Arguably one of the most prolific comedians of the 20th century, Jack Carter was a super-charged, multi-talented star of stage, screen, television and nightclubs for over six decades, as well as one of the unsung pioneers of early variety television. A gifted mimic and rapid-fire comic, Carter could also sing, dance and play dramatic roles, which led to an astonishingly prolific career in virtually every genre and medium, from the Broadway stage to live television, TV movies and occasional features like "Hustle" (1975) and "Alligator" (1980). He was less well known as the host of his own series, "The Jack Carter Show," which aired on NBC as part of the "Saturday Night Revue" (1950) and was reportedly axed due to conflicts with its follow-up, "Your Show of Shows" (NBC, 1950-54). But if Carter failed to gain the enduring fame of Sid Caesar, he enjoyed a career that not only lasted but continued to improve over the course of 60 years, with appearances on top-rated shows like "Desperate Housewives" (ABC, 2004-2012) in his eighth decade. Carter's extraordinary longevity in the entertainment business was proof positive that talent, versatility and determination earned their own rewards. His death on June 28, 2015 at the age of 93 was mourned by generations of comedy fans.
Born Jack Chakrin in the Brighton Beach neighborhood of New York City on June 24, 1923, Jack Carter became acquainted with the entertainment world through his father's candy store. The Brighton Beach Theater was a regular destination for touring vaudeville acts, and such celebrities of the day as Al Jolson and George Jessel would frequently visit his family's store. As a student at New Utrecht High School, Carter gained a reputation as a natural mimic of famous voices and mannerisms, but actually aspired to become a dramatic actor. He went on to earn a scholarship to the American Academy of Dramatic Art. While performing with a stock company in Long Island, he was introduced to Dinah Shore's manager, who helped him hone his knack for imitations into a stand-up act. At 19, he appeared on and twice won the talent competition on radio's popular Major Bowes' Amateur Hour, which earned him a spot on its roadshow alongside Frank Sinatra, ventriloquist Paul Winchell and singer Robert Merrill. He briefly halted his career to serve in the Army, but returned to touring the country after completing his service. Carter's act soon grew to include more jokes and observations, often delivered in a highly energized and acerbic tone, and frequently penned by veteran comic Morey Amsterdam, who became Carter's mentor and friend for decades.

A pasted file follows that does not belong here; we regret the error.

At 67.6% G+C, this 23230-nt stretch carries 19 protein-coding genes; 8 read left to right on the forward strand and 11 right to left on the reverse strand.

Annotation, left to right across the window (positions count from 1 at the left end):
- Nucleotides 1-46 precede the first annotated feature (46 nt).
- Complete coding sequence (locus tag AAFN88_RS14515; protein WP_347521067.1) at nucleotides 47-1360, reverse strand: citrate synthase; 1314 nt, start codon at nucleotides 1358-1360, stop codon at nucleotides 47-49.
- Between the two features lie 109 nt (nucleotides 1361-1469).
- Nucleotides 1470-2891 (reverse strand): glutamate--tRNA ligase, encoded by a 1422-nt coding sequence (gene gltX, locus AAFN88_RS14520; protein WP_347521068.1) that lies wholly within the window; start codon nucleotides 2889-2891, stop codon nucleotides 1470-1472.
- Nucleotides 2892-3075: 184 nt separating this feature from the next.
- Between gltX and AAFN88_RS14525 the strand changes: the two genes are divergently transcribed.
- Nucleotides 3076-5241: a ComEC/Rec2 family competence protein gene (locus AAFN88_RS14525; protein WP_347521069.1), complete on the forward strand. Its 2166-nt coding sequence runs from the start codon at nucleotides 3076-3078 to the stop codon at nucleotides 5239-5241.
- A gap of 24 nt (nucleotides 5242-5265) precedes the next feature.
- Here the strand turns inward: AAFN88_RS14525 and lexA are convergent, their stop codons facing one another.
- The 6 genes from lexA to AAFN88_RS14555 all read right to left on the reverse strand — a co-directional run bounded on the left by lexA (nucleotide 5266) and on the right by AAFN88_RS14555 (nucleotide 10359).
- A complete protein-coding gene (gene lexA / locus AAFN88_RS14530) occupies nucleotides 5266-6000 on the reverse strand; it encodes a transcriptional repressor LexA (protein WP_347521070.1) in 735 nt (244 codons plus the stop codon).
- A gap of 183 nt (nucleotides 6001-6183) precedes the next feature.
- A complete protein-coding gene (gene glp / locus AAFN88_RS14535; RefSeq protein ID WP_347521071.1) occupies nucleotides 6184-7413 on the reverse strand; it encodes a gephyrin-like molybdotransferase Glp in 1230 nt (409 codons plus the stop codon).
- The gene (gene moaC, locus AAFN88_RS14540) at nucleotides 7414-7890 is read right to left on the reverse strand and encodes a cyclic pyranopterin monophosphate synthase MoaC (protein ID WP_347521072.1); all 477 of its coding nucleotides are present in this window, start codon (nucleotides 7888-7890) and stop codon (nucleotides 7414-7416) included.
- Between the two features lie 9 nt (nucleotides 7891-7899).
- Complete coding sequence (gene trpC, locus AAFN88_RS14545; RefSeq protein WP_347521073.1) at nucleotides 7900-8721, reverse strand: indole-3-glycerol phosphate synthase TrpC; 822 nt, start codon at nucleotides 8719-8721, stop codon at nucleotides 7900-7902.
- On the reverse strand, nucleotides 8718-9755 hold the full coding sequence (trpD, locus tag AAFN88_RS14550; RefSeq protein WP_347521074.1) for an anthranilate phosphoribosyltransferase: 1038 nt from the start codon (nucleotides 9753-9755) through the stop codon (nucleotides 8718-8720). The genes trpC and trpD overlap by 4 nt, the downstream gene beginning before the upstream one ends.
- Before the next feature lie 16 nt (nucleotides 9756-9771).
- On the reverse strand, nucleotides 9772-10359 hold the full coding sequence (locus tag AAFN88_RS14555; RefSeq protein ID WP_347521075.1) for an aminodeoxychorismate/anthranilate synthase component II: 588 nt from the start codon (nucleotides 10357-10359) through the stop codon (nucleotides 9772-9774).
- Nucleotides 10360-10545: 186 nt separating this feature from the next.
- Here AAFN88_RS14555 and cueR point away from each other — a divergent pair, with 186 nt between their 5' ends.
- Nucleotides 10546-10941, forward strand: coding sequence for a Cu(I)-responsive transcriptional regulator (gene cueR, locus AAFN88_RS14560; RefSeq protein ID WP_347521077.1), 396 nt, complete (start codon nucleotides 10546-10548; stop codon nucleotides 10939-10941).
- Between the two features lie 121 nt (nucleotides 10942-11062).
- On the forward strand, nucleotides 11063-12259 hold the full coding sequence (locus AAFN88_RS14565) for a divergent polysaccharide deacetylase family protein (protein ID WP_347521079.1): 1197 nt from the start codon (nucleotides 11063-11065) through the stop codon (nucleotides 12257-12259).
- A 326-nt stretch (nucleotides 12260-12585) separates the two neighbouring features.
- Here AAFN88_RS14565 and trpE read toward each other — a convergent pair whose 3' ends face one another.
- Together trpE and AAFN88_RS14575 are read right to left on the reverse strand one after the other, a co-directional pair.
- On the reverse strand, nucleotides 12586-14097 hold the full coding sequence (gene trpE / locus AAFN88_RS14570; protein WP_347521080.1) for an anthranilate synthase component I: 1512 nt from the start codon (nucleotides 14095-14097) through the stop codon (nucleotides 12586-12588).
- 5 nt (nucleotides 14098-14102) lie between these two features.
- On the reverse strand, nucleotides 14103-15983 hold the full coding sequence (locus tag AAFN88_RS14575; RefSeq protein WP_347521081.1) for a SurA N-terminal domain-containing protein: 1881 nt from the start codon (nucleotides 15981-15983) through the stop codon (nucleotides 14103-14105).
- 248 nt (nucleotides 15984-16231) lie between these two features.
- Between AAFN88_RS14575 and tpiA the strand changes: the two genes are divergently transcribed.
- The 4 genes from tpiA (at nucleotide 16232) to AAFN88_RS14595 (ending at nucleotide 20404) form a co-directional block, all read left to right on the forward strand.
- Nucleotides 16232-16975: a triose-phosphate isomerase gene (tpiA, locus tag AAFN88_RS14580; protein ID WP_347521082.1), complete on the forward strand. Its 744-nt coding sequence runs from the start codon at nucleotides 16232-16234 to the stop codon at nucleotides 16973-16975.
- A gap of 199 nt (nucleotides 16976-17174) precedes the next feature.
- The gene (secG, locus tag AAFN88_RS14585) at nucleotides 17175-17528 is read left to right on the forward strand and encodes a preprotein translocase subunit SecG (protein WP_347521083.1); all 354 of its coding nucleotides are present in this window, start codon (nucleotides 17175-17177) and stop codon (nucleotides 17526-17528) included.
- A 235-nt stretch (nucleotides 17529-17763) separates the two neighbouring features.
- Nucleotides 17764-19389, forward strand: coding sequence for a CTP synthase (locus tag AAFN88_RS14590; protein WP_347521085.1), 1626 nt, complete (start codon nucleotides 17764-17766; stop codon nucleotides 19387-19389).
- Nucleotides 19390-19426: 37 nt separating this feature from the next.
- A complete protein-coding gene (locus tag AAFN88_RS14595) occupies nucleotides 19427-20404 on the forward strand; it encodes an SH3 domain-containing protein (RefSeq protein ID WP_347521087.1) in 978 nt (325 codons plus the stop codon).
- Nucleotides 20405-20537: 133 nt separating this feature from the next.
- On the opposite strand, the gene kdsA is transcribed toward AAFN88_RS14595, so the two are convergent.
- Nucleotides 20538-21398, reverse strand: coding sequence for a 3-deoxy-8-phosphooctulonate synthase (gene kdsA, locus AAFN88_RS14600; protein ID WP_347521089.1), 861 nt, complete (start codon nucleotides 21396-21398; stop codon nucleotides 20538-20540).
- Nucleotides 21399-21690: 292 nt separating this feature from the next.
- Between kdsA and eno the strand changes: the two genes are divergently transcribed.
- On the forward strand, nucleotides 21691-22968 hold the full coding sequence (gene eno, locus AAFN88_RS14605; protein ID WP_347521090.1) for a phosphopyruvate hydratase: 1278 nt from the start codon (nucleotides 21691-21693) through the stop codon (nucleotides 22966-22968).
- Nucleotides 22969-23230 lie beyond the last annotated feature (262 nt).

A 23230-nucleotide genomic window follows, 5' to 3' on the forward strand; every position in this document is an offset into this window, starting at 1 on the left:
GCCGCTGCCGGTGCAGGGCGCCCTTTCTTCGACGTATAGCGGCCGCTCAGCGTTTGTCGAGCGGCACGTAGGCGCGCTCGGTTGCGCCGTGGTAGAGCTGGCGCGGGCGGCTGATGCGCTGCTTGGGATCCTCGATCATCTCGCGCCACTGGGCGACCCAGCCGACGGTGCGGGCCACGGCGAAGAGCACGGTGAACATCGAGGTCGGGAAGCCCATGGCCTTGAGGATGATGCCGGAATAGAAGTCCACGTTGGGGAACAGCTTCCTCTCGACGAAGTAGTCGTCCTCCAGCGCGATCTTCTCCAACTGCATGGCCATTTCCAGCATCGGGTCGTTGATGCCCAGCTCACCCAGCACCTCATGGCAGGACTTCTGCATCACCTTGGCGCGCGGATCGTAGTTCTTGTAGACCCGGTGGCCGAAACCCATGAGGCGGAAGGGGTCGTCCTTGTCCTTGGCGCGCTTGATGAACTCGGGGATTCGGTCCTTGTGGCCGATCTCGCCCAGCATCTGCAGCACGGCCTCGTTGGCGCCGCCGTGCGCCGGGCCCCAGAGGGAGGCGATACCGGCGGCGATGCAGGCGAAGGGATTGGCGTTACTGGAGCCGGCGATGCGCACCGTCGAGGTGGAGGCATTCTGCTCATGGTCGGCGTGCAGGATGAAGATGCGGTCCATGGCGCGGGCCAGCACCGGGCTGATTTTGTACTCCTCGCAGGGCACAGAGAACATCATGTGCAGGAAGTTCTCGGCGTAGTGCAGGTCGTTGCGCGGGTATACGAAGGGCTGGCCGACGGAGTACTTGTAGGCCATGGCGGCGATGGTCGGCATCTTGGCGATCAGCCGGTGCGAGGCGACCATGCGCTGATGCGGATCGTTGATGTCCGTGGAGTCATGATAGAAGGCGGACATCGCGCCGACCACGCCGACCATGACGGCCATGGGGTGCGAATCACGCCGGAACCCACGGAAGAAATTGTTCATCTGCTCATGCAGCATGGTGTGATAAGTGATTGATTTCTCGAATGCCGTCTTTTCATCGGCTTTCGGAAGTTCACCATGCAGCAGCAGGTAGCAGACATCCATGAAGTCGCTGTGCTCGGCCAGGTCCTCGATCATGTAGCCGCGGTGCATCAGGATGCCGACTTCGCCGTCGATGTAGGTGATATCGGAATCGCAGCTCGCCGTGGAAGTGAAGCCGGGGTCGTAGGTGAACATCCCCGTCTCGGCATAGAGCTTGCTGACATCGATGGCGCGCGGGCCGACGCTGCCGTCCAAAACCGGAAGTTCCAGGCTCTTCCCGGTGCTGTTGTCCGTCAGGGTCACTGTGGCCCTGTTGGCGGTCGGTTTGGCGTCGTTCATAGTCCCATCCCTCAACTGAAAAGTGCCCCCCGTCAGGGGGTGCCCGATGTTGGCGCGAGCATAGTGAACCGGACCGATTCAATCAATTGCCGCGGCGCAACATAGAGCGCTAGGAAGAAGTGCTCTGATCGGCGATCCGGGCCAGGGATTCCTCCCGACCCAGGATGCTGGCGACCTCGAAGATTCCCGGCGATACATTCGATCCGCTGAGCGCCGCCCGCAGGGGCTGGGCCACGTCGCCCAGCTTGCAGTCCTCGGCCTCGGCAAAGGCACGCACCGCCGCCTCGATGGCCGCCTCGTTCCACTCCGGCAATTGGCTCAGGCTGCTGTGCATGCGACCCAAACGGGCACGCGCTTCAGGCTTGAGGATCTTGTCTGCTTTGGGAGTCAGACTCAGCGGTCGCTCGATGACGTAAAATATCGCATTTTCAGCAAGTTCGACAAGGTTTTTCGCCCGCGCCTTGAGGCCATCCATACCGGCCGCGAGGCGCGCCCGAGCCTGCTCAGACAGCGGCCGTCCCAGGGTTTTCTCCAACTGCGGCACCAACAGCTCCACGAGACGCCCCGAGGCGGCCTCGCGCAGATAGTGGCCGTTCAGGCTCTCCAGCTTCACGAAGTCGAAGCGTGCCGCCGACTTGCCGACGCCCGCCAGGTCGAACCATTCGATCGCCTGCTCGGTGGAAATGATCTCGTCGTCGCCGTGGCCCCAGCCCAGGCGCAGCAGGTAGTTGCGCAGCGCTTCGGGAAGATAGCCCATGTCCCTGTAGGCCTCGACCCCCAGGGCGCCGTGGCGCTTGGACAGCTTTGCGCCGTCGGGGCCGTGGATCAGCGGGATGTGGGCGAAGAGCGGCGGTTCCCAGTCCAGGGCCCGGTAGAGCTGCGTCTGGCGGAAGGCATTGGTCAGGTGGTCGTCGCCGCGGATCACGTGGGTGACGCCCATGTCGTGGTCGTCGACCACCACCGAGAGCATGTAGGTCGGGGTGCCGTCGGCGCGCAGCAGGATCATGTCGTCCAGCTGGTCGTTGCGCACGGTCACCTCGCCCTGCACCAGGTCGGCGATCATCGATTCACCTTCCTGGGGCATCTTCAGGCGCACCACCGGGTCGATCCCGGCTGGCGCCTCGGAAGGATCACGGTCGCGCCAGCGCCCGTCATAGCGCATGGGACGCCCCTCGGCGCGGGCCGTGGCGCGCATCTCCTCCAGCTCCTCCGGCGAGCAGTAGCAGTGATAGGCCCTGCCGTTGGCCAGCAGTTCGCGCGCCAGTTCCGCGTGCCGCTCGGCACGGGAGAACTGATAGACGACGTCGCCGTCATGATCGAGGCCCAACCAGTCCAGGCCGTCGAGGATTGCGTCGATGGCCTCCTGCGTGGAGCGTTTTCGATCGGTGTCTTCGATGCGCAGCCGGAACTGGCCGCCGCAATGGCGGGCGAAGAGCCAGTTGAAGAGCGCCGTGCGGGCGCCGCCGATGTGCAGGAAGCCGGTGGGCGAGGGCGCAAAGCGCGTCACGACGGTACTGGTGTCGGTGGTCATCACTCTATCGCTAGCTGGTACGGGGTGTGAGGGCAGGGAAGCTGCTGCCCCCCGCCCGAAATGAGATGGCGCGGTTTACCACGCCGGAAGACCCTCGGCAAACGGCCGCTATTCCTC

His tireless performing schedule made him a nightclub and radio veteran while still in his twenties, but it was the relatively new medium of television that proved to be Carter's greatest showcase. As early as 1949, he was hosting a variety series, "Cavalcade of Stars" (DuMont, 1949-1951), which essentially transposed the vaudeville circuit to television. He left the series in 1950, which was hosted briefly by Jerry Lester before Jackie Gleason assumed the mantle, ushering in what would eventually become "The Jackie Gleason Show" (CBS, 1952-1970). Carter then moved to NBC to host "The Saturday Night Revue," a four-and-a-half hour block of variety programming that consisted of his own eponymous, hour-long show, followed by the legendary "Your Show of Shows." According to Carter, "Shows" producer Max Liebman disliked Carter's program, which he felt was too similar to his series, and lobbied to have it dropped from the network. Carter refused to change his format, which allegedly led to his dismissal.